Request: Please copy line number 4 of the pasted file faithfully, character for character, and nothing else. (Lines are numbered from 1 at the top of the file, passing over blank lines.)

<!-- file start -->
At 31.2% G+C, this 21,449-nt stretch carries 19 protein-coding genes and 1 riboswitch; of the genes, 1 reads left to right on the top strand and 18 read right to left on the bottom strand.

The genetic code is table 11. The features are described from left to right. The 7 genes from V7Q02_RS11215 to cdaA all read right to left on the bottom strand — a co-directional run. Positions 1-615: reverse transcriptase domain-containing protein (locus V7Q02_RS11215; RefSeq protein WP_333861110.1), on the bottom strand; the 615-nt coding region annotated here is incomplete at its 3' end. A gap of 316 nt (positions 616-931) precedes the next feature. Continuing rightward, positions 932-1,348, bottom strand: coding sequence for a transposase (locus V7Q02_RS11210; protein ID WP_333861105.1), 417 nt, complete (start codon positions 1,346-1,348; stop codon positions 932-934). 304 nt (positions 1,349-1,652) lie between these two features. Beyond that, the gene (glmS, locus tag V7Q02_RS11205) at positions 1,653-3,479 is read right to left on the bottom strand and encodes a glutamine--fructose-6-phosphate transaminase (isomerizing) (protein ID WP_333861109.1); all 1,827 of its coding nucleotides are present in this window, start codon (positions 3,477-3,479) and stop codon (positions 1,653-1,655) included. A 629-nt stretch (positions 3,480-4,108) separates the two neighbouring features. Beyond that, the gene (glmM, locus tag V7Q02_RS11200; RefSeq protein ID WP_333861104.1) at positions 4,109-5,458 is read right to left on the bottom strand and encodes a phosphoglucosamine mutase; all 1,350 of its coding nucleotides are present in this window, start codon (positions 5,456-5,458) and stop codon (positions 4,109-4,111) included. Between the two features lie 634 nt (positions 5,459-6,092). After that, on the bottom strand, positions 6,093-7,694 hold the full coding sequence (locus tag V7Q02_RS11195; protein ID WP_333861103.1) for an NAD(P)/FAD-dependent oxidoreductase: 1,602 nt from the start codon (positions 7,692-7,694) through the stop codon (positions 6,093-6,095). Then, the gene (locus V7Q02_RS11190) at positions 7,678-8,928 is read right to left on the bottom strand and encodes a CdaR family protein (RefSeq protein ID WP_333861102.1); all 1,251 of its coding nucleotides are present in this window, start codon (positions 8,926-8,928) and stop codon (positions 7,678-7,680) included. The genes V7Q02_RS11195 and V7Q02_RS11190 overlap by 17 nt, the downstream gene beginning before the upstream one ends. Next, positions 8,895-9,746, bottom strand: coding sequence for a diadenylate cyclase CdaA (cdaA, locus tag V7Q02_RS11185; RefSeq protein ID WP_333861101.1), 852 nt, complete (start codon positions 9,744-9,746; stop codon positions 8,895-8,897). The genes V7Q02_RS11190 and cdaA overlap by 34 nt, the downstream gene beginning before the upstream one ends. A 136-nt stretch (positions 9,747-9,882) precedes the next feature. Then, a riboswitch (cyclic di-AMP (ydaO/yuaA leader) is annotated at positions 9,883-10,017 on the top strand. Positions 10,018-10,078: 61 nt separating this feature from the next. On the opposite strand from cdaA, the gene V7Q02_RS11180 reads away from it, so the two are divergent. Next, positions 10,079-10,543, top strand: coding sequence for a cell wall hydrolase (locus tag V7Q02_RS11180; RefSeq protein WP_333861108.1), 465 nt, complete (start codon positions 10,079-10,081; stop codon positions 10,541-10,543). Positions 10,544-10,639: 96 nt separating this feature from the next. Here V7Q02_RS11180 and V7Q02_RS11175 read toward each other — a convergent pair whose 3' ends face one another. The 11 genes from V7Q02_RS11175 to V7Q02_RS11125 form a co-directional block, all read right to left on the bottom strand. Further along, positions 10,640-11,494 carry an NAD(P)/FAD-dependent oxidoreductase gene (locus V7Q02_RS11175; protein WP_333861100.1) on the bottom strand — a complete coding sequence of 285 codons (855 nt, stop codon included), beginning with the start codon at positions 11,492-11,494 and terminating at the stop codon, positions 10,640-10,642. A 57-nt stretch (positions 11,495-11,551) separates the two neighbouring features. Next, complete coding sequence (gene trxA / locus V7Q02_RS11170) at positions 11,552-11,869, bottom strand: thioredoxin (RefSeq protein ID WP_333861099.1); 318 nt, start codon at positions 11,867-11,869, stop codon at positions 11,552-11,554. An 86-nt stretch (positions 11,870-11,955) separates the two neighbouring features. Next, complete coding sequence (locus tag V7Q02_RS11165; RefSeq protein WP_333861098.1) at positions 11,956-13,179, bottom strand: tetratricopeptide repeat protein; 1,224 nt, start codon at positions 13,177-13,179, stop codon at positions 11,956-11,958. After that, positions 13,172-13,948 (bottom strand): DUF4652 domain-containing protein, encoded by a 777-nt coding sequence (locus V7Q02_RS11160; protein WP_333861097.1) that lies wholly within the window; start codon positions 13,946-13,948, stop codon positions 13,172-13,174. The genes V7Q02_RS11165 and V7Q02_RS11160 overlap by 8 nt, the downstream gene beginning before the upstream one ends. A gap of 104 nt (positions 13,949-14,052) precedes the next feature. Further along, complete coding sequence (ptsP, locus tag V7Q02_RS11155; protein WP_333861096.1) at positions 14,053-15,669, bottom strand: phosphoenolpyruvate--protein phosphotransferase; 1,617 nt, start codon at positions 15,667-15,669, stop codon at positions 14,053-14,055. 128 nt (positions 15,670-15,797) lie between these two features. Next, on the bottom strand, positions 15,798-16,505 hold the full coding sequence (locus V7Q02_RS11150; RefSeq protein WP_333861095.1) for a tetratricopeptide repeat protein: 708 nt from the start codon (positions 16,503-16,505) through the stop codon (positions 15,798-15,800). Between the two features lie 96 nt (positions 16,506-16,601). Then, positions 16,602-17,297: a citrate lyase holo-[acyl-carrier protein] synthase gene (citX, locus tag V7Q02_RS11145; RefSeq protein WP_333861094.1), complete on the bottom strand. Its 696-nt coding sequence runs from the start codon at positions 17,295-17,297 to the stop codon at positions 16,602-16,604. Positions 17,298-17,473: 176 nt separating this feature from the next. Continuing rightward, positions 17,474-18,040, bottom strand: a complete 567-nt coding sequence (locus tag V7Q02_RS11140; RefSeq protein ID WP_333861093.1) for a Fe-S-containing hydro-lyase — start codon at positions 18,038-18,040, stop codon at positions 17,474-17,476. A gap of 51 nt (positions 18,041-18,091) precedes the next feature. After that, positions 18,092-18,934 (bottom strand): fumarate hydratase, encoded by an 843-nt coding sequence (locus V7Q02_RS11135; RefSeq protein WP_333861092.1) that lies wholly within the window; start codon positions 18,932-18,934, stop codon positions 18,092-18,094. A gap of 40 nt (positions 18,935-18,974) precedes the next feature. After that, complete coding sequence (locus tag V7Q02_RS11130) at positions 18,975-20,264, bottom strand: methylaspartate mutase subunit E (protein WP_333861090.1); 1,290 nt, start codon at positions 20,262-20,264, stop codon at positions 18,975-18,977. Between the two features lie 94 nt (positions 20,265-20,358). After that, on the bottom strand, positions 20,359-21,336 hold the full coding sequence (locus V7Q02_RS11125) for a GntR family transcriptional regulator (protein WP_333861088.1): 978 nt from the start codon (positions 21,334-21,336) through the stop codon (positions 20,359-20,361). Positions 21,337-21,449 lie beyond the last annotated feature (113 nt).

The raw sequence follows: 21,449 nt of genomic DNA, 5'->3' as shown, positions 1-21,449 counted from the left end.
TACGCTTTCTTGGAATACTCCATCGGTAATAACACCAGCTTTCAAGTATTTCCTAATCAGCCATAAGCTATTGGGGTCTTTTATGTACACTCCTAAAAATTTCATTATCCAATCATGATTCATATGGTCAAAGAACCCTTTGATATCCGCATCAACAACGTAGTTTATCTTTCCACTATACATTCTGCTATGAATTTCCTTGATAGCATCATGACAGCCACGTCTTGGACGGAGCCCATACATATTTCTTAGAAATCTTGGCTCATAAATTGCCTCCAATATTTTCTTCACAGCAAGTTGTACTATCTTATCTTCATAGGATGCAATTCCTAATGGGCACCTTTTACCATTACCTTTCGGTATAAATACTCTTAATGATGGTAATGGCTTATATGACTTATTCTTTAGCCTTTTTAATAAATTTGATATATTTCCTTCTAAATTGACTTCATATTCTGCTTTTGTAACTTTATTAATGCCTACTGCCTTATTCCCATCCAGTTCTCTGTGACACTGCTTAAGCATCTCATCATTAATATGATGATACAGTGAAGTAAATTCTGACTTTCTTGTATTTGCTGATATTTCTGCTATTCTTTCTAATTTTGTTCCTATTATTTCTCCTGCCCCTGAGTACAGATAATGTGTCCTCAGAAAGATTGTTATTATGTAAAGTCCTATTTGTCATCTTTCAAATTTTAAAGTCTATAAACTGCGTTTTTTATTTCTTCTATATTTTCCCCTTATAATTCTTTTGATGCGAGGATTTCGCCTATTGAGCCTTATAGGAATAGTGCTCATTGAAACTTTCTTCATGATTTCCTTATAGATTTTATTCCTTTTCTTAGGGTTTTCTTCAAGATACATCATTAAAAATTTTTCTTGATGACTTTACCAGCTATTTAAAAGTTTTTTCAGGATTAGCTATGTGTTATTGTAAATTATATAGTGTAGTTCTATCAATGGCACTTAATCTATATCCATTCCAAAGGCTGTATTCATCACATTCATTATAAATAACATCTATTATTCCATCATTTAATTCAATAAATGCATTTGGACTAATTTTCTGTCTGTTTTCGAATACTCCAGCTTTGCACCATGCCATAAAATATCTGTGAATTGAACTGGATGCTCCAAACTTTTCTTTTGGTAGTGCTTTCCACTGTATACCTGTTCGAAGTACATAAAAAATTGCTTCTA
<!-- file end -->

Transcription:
TACGCTTTCTTGGAATACTCCATCGGTAATAACACCAGCTTTCAAGTATTTCCTAATCAGCCATAAGCTATTGGGGTCTTTTATGTACACTCCTAAAAATTTCATTATCCAATCATGATTCATATGGTCAAAGAACCCTTTGATATCCGCATCAACAACGTAGTTTATCTTTCCACTATACATTCTGCTATGAATTTCCTTGATAGCATCATGACAGCCACGTCTTGGACGGAGCCCATACATATTTCTTAGAAATCTTGGCTCATAAATTGCCTCCAATATTTTCTTCACAGCAAGTTGTACTATCTTATCTTCATAGGATGCAATTCCTAATGGGCACCTTTTACCATTACCTTTCGGTATAAATACTCTTAATGATGGTAATGGCTTATATGACTTATTCTTTAGCCTTTTTAATAAATTTGATATATTTCCTTCTAAATTGACTTCATATTCTGCTTTTGTAACTTTATTAATGCCTACTGCCTTATTCCCATCCAGTTCTCTGTGACACTGCTTAAGCATCTCATCATTAATATGATGATACAGTGAAGTAAATTCTGACTTTCTTGTATTTGCTGATATTTCTGCTATTCTTTCTAATTTTGTTCCTATTATTTCTCCTGCCCCTGAGTACAGATAATGTGTCCTCAGAAAGATTGTTATTATGTAAAGTCCTATTTGTCATCTTTCAAATTTTAAAGTCTATAAACTGCGTTTTTTATTTCTTCTATATTTTCCCCTTATAATTCTTTTGATGCGAGGATTTCGCCTATTGAGCCTTATAGGAATAGTGCTCATTGAAACTTTCTTCATGATTTCCTTATAGATTTTATTCCTTTTCTTAGGGTTTTCTTCAAGATACATCATTAAAAATTTTTCTTGATGACTTTACCAGCTATTTAAAAGTTTTTTCAGGATTAGCTATGTGTTATTGTAAATTATATAGTGTAGTTCTATCAATGGCACTTAATCTATATCCATTCCAAAGGCTGTATTCATCACATTCATTATAAATAACATCTATTATTCCATCATTTAATTCAATAAATGCATTTGGACTAATTTTCTGTCTGTTTTCGAATACTCCAGCTTTGCACCATGCCATAAAATATCTGTGAATTGAACTGGATGCTCCAAACTTTTCTTTTGGTAGTGCTTTCCACTGTATACCTGTTCGAAGTACATAAAAAATTGCTTCTA